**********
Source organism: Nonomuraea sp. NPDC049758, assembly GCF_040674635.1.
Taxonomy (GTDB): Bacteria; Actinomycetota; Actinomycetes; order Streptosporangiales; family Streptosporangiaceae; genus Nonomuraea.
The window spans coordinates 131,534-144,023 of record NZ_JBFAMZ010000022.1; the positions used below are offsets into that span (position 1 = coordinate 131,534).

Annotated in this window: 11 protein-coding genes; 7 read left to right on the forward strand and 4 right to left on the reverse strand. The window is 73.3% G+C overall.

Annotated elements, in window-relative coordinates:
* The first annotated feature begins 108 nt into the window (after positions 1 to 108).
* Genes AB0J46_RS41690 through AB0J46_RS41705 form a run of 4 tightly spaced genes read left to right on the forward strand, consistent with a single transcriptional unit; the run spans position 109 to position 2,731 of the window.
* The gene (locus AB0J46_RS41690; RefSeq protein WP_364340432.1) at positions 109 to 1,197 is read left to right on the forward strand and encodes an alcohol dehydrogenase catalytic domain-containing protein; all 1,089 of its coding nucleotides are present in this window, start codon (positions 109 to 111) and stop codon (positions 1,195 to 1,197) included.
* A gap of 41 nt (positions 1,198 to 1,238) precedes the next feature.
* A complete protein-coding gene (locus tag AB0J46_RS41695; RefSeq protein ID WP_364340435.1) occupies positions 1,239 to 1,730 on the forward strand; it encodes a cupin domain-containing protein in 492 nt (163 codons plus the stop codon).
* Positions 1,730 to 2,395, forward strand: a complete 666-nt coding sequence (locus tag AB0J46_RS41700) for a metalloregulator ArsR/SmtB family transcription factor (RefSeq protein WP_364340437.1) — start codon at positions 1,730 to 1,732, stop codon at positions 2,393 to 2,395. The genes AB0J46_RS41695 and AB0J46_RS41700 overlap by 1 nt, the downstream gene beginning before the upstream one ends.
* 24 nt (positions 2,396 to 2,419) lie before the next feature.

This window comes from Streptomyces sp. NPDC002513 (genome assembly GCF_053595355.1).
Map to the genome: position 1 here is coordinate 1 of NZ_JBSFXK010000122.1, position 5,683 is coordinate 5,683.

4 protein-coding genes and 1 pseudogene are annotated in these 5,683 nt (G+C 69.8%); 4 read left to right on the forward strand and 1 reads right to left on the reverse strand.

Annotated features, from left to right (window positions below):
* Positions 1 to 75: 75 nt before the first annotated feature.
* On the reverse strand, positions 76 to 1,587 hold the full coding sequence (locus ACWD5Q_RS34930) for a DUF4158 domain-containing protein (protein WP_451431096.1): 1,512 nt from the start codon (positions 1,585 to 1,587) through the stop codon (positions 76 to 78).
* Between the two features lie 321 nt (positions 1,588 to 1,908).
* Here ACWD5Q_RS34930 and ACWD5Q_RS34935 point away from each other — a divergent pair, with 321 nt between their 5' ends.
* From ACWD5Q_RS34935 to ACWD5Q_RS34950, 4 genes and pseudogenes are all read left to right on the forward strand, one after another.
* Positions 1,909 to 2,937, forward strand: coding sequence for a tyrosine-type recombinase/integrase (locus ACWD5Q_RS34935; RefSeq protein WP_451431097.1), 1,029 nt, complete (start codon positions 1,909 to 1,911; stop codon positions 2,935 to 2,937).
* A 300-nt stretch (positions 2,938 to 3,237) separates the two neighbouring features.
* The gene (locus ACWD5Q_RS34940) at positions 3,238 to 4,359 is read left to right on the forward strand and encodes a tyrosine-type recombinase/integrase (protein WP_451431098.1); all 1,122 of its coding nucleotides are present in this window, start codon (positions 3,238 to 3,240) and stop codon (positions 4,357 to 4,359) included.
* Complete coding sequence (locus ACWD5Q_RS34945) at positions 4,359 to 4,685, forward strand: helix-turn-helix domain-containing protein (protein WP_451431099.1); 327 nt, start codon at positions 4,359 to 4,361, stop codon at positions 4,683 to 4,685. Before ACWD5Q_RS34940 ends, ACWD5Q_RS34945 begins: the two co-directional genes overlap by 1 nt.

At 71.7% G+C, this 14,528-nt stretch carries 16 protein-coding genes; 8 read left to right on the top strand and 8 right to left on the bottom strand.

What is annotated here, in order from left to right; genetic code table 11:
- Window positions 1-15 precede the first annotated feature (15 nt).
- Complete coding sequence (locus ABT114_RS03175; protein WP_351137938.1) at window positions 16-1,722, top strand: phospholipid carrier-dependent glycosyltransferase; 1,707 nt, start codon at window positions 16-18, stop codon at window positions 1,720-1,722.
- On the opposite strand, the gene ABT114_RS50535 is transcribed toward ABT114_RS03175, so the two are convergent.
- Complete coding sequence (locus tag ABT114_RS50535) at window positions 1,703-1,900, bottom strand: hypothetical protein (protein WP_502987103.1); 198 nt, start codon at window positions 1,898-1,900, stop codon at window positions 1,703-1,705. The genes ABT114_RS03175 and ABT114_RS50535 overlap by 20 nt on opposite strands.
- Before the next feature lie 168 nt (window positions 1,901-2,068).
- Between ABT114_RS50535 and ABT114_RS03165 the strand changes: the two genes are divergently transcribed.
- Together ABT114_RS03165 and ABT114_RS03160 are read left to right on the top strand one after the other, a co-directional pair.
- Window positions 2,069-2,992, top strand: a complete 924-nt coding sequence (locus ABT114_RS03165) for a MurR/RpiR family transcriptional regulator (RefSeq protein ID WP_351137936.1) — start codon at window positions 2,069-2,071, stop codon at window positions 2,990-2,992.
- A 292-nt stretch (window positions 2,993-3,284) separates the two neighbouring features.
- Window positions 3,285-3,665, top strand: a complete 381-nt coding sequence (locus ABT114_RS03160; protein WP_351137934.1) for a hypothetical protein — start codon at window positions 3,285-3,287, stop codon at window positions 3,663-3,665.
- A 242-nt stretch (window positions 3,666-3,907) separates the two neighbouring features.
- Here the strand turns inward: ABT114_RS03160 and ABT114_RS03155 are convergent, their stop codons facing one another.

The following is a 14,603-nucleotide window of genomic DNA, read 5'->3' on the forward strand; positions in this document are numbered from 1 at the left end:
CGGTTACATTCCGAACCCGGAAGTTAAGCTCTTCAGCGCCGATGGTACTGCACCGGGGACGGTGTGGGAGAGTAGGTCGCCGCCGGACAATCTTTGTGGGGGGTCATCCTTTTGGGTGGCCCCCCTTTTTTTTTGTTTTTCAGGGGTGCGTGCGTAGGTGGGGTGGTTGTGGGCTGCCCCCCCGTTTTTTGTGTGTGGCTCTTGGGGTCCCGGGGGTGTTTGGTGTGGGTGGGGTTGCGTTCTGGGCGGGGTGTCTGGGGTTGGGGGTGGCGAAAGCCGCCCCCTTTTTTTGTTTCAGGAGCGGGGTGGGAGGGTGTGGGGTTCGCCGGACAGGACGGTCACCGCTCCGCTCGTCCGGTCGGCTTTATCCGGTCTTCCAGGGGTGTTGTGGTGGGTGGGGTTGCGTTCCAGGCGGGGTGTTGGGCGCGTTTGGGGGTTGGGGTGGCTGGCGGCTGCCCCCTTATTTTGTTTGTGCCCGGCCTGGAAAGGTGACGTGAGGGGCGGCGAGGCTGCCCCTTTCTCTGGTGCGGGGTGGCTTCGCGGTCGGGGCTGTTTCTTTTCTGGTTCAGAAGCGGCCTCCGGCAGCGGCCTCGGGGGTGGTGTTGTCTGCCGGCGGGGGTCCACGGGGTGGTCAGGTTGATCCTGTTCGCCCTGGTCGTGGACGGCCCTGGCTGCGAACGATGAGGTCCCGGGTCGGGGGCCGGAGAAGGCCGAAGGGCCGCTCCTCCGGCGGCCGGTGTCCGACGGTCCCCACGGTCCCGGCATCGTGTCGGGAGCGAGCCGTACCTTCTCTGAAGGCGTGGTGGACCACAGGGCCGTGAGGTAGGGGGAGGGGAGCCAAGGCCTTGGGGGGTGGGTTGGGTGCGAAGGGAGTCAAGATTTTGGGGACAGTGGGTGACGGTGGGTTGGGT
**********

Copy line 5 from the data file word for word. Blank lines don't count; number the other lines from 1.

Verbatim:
Annotated elements, in window-relative coordinates: